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Thursday, 16 May 2013

Doctor Who Monsters

Doctor Who Monsters

David J Howe steps into the TARDIS to seek out some of the many monsters featured on the BBC's weekly science fiction adventure serial.

Doctor Who is the world's longest-running science fiction television programme. Created by Sydney Newman and Donald Wilson for the BBC, it was first transmitted in November 1963, and since that time the Doctor (a nomadic alien whose origins have never satisfactorily been explained) has had over 150 televised adventures in time and space and has encountered literally hundreds of alien races and monstrous individuals. The Doctor is a Time Lord from the planet Gallifrey, and has the ability to change his body when the current one wears out or is damaged - a process called regeneration. There have been seven incarnations of the Doctor so far, each played by talented actors who have brought new facets to the character and helped to carry forward the popularity of the programme amongst children and adults alike.

When thinking of Doctor Who, the first thing that comes to most people's minds is not the TARDIS or the Doctor but the monsters, in particular a race of pepper-pot shaped aliens from the planet Skaro, better known as Daleks. It is fitting that the Daleks are so closely associated with the TV programme which spawned them, as they were a major factor in the early popularity and growth of the series from a Saturday tea-time drama to a national (and international) institution.

The Daleks' debut came just six weeks into the series, in the second episode of a story called The Mutants (aka The Daleks), written by Terry Nation, then a comedy writer. Doctor Who had started on November 23rd 1963 with an episode introducing us to the nameless time-traveller (we know he is a Doctor, but Doctor ... who?) and Susan his grand-daughter. Two of Susan's curious school teachers, Ian and Barbara, follow her home to an old junk yard. Inside the yard they find that Susan has vanished and also the incongruous form of a blue police public call box - a familiar sight on London's streets during the sixties. Susan's mysterious grandfather, the Doctor, arrives, and is reluctant to help Ian and Barbara search for Susan. Suddenly Susan's voice is heard coming from inside the police box, and the schoolteachers force their way inside.

What they find is now a part of television history as the police box is just the external shell for a fantastically advanced space/time machine called TARDIS (the letters standing for Time And Relative Dimension In Space), and the Doctor and Susan are aliens from another time, travelling in the hope of one day returning to their own people.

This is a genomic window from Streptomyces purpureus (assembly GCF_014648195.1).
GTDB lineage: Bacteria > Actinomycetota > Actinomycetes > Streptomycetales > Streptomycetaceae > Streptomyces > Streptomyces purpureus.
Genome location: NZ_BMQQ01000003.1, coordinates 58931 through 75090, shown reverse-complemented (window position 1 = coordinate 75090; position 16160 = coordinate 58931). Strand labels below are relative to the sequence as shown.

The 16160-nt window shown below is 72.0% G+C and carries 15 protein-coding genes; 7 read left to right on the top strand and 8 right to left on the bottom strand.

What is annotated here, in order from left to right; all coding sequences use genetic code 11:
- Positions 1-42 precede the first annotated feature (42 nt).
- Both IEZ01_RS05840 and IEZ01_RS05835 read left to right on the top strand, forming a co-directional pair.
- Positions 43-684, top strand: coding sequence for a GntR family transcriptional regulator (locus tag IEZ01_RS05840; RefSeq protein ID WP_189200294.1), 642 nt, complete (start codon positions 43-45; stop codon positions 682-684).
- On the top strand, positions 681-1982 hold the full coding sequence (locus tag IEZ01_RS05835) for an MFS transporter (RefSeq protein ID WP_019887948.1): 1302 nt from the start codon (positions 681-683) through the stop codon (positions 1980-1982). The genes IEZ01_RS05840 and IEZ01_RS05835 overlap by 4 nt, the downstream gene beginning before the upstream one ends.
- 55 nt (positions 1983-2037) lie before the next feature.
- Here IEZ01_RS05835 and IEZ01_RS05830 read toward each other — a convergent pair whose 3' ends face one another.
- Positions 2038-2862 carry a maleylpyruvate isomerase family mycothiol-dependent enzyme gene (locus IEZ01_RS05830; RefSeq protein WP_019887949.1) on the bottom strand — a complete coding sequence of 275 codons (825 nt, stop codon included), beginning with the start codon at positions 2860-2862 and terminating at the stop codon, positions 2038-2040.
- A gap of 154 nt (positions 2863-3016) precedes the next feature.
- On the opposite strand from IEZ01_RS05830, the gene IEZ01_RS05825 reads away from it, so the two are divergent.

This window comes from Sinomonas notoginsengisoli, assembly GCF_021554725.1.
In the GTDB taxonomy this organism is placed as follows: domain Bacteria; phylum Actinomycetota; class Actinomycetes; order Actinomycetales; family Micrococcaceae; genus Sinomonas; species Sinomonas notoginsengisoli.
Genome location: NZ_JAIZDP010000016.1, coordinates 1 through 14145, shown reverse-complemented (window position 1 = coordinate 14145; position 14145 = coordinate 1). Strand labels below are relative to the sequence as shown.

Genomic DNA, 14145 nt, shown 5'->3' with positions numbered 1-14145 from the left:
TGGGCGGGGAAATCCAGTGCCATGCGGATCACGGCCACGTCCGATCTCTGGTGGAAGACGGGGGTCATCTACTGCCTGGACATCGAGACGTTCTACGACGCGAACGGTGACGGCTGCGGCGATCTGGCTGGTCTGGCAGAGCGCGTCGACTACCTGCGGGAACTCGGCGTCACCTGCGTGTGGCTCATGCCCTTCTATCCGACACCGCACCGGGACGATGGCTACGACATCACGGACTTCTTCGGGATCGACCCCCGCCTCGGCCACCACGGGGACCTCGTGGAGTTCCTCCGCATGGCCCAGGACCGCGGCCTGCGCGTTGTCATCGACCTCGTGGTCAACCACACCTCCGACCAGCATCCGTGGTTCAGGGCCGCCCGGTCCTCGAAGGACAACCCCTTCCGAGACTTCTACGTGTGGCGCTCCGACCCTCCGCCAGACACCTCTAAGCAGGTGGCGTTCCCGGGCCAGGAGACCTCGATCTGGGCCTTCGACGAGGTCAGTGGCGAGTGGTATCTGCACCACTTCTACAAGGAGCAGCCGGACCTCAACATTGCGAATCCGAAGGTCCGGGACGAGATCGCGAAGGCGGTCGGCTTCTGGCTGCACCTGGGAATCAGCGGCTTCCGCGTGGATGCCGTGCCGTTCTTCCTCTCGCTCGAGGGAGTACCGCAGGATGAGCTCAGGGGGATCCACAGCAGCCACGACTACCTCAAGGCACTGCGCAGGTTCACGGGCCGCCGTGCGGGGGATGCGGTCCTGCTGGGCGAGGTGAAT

When Susan threatens to leave and stay on Earth, the Doctor operates the controls and sends the ship back in time to the Palaeolithic era where a stone-age tribe has lost the secret of fire and want the time-travellers to help. They eventually escape but rather than back to 20th century England, TARDIS takes them instead to an apparently dead and petrified forest on the planet Skaro.

The forest surrounds a gigantic metal city, and the Doctor determines to explore. It is in this city that they discover the Daleks, mutated remnants of a once noble race who intend to wipe out all remaining life on the planet with a radiation weapon.

The Daleks are the archetypal evil robots equipped with a lethal exterminator, memorable voices, and a completely inhuman shape. Unlike robots, however, each Dalek contains a mutated lump of seething hate, all that remains of the actual organic creature.

Described as 'the most evil creatures ever invented' the Daleks' origins were not revealed on screen until 1975 in an adventure called 'Genesis of the Daleks', again written by Terry Nation. In Nation's story Skaro was the site of a long war between its opposing humanoid factions: on one side the Thals, on the other the Kaleds. As time progressed, funds began to run out and the respective sides began re-using old equipment and resorting to biological weapons and nuclear bombardment in an attempt to gain the upper hand. The inevitable result of the chemicals and radiation was massive mutations on both sides and it soon became apparent that neither side could win.

Then the Kaleds' chief scientist, a genius named Davros who had been crippled and confined to a mobile life-support system earlier in the war, came up with a plan intended to save the Kaled race and to win the war. Davros determined to discover what form the Kaled mutations would ultimately take, and designed a travel and life-support system for them. He named his invention the mark three travel machine or Dalek.